Brugmann, Karl(kärl bro͝ok`män), 1849–1919, German philologist. A professor at Leipzig, Brugmann believed that scientific rules of linguistics do not admit of exceptions. With the help of others, notably Hermann Osthoff, Wilhelm Scherer, and Berthold Delbrück, he did much work in Indo-European linguistics and issued a large comparative grammar of Indo-European languages that is still a standard reference. He was highly regarded as a neogrammarian.
Born Mar. 16, 1849, in Weisbaden; died June 29, 1919, in Leipzig. German linguist.
Brugmann was one of the founders of the neogrammarian school of linguistics. He studied at the universities of Halle and Leipzig and was a professor at the University of Leipzig (from 1882). With W. Streitberg he published the journal Indogermanische Forschungen (from 1892). He and H. Osthoff together published the six-volume Morphological Studies in the Indo-European Languages (parts 1-6, 1878-1910). The preface to this work, written by Brugmann and Osthoff, became the manifesto of the neogrammarians. He was the author of works on the comparative grammar of the Indo-European languages.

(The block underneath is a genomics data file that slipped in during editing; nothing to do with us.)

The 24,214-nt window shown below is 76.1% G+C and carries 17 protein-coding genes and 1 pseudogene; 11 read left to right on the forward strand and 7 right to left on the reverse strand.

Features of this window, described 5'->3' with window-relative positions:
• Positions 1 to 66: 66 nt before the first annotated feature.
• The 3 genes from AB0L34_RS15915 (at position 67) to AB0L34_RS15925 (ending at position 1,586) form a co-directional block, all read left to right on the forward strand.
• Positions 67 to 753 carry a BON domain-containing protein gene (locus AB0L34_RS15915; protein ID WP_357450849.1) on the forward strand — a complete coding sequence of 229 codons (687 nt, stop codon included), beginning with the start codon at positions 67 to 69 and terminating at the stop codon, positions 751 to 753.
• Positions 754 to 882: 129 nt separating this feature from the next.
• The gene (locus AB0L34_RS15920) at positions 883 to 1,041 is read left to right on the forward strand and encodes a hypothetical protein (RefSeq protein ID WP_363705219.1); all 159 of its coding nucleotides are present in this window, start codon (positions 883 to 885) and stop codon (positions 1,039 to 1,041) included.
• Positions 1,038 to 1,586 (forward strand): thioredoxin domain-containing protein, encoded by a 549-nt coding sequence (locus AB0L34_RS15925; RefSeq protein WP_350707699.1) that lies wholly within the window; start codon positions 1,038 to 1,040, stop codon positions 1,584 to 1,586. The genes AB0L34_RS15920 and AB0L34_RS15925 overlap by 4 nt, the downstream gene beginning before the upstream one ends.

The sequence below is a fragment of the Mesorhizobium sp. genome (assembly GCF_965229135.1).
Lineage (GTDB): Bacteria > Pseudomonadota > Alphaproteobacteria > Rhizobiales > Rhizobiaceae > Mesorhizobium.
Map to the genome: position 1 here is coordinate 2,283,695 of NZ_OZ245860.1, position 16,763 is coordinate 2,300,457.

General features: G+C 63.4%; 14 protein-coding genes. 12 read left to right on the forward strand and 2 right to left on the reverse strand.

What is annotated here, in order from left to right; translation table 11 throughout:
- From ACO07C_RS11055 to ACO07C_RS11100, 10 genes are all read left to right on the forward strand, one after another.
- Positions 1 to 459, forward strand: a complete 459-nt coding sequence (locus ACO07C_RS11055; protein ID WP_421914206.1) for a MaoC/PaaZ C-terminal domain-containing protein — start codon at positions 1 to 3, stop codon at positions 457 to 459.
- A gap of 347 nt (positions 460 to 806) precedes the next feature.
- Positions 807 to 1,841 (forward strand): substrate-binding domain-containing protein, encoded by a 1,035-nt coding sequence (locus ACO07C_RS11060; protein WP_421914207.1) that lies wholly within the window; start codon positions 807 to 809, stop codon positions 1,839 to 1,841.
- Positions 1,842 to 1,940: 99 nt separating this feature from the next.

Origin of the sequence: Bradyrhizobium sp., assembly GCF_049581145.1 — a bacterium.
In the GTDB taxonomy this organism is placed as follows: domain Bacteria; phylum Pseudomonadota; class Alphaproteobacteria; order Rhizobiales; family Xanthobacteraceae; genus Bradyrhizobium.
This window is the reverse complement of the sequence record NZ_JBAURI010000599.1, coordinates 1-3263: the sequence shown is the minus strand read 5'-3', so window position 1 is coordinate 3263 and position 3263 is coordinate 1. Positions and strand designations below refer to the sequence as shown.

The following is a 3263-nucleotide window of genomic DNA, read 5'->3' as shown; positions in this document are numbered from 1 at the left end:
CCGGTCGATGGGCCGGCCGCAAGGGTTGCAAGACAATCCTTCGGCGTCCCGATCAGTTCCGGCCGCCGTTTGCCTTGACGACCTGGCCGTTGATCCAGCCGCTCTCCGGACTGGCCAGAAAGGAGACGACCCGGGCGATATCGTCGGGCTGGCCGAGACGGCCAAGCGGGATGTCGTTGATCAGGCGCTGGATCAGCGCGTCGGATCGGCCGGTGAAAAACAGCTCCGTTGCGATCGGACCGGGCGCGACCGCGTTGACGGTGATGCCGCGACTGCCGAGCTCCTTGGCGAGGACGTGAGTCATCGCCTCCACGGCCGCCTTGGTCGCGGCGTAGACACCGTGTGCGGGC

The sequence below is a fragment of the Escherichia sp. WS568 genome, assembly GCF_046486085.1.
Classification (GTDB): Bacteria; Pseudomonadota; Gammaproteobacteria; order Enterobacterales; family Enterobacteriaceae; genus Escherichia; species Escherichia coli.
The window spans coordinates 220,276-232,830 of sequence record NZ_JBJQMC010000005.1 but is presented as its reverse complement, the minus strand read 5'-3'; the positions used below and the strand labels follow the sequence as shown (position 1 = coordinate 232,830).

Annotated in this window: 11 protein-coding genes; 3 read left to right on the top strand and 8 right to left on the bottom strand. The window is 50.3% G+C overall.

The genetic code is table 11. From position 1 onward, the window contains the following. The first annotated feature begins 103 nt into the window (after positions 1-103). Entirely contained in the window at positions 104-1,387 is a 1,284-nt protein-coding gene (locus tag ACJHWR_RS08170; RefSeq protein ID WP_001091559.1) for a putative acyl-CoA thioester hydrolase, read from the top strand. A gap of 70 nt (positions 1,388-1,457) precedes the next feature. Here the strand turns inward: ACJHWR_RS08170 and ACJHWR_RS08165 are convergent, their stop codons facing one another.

WORKSGriechische Grammatik, 4th ed. Revised by A. Thumb. Munich, 1913.
Kurze vergleichende Grammatik der indogermanischen Sprachen. Berlin-Leipzig, 1922.
Grundriss der vergleichenden Grammatik der indogermanischen Sprachen, vols. 1-2, 2nd ed. Strasbourg-Berlin, 1897-1916 (Jointly with B. Delbrück.)
In Russian translation:
“Morfologicheskie issledovaniia v oblasti indoevropeiskikh iazykov;” preface to Zvegintsev, V. A. Khrestomatiia po istorii iazykoznaiia XIX-XX vekov. Moscow, 1956. [Jointly with H. Osthoff.]